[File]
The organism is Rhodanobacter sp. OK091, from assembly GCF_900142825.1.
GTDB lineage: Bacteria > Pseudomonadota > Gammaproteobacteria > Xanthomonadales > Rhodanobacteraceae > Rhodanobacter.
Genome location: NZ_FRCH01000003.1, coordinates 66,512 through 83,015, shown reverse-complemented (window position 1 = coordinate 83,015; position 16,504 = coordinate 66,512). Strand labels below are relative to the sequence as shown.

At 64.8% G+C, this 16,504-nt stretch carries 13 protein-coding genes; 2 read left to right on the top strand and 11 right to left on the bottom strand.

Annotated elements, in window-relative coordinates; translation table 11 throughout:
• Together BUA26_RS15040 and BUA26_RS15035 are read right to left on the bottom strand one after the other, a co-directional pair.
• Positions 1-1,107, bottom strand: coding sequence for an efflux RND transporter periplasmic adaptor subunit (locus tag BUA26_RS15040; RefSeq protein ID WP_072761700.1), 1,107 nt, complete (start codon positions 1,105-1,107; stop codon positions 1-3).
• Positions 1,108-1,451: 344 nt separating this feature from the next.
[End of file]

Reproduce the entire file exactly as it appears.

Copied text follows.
The organism is Rhodanobacter sp. OK091, from assembly GCF_900142825.1.
GTDB lineage: Bacteria > Pseudomonadota > Gammaproteobacteria > Xanthomonadales > Rhodanobacteraceae > Rhodanobacter.
Genome location: NZ_FRCH01000003.1, coordinates 66,512 through 83,015, shown reverse-complemented (window position 1 = coordinate 83,015; position 16,504 = coordinate 66,512). Strand labels below are relative to the sequence as shown.

At 64.8% G+C, this 16,504-nt stretch carries 13 protein-coding genes; 2 read left to right on the top strand and 11 right to left on the bottom strand.

Annotated elements, in window-relative coordinates; translation table 11 throughout:
• Together BUA26_RS15040 and BUA26_RS15035 are read right to left on the bottom strand one after the other, a co-directional pair.
• Positions 1-1,107, bottom strand: coding sequence for an efflux RND transporter periplasmic adaptor subunit (locus tag BUA26_RS15040; RefSeq protein ID WP_072761700.1), 1,107 nt, complete (start codon positions 1,105-1,107; stop codon positions 1-3).
• Positions 1,108-1,451: 344 nt separating this feature from the next.